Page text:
Thoughts on Prayer (November 16, 2018)
Dear VICC family,
For the longest time in my Christian walk I had a fundamental misunderstanding about prayer. I thought the harder I prayed, the longer I prayed, and the more I said in my prayers, the more spiritual I was and the more pleased God would be. I held the subconscious belief that I was at my most spiritual when making myself the most miserable. This belief was based on some partial truths badly applied. First of all, prayer really can be hard work. Maybe it’s not supposed to be. I don’t know. But I find sometimes that it certainly can be difficult to pray. And second, it is true that comfort can be the enemy of spiritual vitality, much like a cozy bed can be the enemy of a morning jog. But the fatal flaw in my thinking was to think of Jesus’ call to self-denial as essentially a call to self-rejection, even self-punishment. And it came from the idea that salvation and spiritual growth were really up to me. God may have provided the instructions and a few tools, but the hard work was going to be mine.
One of the most important messages of the New Testament, and of the Bible as a whole, is that it is God who saves, not we who save ourselves (or each other). We are “saved by grace through faith,” the apostle Paul tells us in Ephesians 2:8. That means that we are saved by God’s kindness and condescension toward us, and that our part is to believe and trust in that fact. God has reached out to the world in many ways: through the majesty of creation, the history of Israel, and the words of Scripture, among other things. He has fully and most completely reached out to us through the Living Word, his son Jesus Christ, who came to reveal the true nature of God and to defeat all that separates us from God at the cross. When Jesus returned to the right hand of God the Father, he sent the Holy Spirit into the church and into the world so that all people might be drawn into a saving relationship with their creator through faith. It is the very nature of God to reach out to us. It is God’s nature to save. And as the cross shows us, even God’s judgments (and the warnings thereof) are acts of love, as strange as that may seem.
One of the reasons the church gathers together for worship every week is to remind ourselves that salvation, in every sense of the word, is something we receive, not something we produce through our own activities. We are certainly involved, of course. We bring our prayers, our confessions, and even our sins. We bring our needs and desires. And we bring our gifts. But we also come to hear a Word that isn’t ours, and to partake of a meal (the communion meal) that we did not prepare. In the singing and the praying, we participate. In the sermon and the meal, we receive. And all of this because of the invitation of God.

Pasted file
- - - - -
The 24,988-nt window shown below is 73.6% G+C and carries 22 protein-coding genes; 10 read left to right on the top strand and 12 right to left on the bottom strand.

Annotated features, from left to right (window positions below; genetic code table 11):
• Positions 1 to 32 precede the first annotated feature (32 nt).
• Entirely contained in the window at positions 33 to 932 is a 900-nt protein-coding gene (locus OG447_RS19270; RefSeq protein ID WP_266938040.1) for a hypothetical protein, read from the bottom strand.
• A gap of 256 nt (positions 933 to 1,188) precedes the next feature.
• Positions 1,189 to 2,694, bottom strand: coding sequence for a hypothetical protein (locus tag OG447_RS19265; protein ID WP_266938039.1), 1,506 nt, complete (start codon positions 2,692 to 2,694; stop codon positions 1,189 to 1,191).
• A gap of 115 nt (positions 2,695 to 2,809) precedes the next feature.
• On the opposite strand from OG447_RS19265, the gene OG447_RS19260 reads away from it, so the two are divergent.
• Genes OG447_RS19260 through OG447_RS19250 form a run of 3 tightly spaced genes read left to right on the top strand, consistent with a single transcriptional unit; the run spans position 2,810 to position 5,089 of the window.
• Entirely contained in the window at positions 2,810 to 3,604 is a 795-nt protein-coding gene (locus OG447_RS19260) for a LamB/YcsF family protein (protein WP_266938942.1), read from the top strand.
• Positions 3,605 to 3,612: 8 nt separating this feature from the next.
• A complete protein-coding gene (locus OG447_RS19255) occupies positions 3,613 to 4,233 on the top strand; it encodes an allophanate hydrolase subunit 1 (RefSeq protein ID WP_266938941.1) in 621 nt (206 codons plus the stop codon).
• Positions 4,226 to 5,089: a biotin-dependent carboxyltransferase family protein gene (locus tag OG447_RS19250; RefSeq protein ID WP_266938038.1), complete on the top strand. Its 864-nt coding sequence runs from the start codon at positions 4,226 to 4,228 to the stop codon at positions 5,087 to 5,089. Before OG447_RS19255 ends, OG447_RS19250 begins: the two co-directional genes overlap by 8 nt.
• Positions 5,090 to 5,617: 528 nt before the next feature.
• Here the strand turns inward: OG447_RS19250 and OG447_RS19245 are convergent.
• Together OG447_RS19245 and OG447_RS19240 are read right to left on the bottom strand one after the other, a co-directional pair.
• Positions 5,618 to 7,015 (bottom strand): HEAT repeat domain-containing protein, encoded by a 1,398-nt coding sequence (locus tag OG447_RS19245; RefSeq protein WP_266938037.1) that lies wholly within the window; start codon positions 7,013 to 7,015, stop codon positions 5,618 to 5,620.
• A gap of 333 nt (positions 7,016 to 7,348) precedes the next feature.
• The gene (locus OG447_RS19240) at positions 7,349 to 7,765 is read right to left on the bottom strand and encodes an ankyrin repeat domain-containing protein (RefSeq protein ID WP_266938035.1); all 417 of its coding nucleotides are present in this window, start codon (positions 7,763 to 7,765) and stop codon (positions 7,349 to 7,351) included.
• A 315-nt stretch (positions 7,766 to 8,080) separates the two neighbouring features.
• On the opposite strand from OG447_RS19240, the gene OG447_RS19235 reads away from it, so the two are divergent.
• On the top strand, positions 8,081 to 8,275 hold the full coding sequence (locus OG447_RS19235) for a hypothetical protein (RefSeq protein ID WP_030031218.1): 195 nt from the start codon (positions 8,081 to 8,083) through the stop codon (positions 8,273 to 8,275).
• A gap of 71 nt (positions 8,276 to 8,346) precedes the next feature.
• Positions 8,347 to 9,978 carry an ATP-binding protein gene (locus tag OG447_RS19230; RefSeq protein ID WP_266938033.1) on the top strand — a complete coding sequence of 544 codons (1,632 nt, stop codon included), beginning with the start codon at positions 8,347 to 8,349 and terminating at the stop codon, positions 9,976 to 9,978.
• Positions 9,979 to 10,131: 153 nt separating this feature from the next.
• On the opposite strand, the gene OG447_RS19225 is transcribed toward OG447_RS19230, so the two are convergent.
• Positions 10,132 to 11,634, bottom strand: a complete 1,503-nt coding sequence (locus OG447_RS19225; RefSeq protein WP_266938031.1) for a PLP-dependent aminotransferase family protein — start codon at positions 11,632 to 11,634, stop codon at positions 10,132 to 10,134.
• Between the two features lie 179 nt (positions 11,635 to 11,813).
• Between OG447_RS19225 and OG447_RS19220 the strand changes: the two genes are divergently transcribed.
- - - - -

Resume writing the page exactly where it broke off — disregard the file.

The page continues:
It is from the received nature of our faith, expressed perhaps most beautifully in the worship gathering, that we then go out into the world to live our individual lives of faith. We go to our homes and workplaces. We go to school. We live among family and friends and neighbors. Sometimes we get the chance to tell someone about Jesus. Sometimes we just get to enjoy the giftedness of life in its various ways. Sometimes we enter into suffering, our own or someone else’s. But in it all, we get to pray. The prayers don’t need to be long. Sometimes they really shouldn’t be. Sometimes they are requests for help. Sometimes they are simple acknowledgements of God’s goodness, our own gratitude, or even our frustration. But what they never are is an attempt to climb up to God, or to pull God down to us. God is already with us in the person of his Spirit, and he has saved us in the person of his Son. God bends down low as an interested Father who gives what is good and withholds what will not ultimately be of help. When we travail in our prayers it should be because of the emotions that we bring, not because we think God likes to see us miserable. We never put on a show for God, because we know he sees us as we are. We come to God “by grace through faith,” and anticipate good things at his hand.
Your partner in the journey,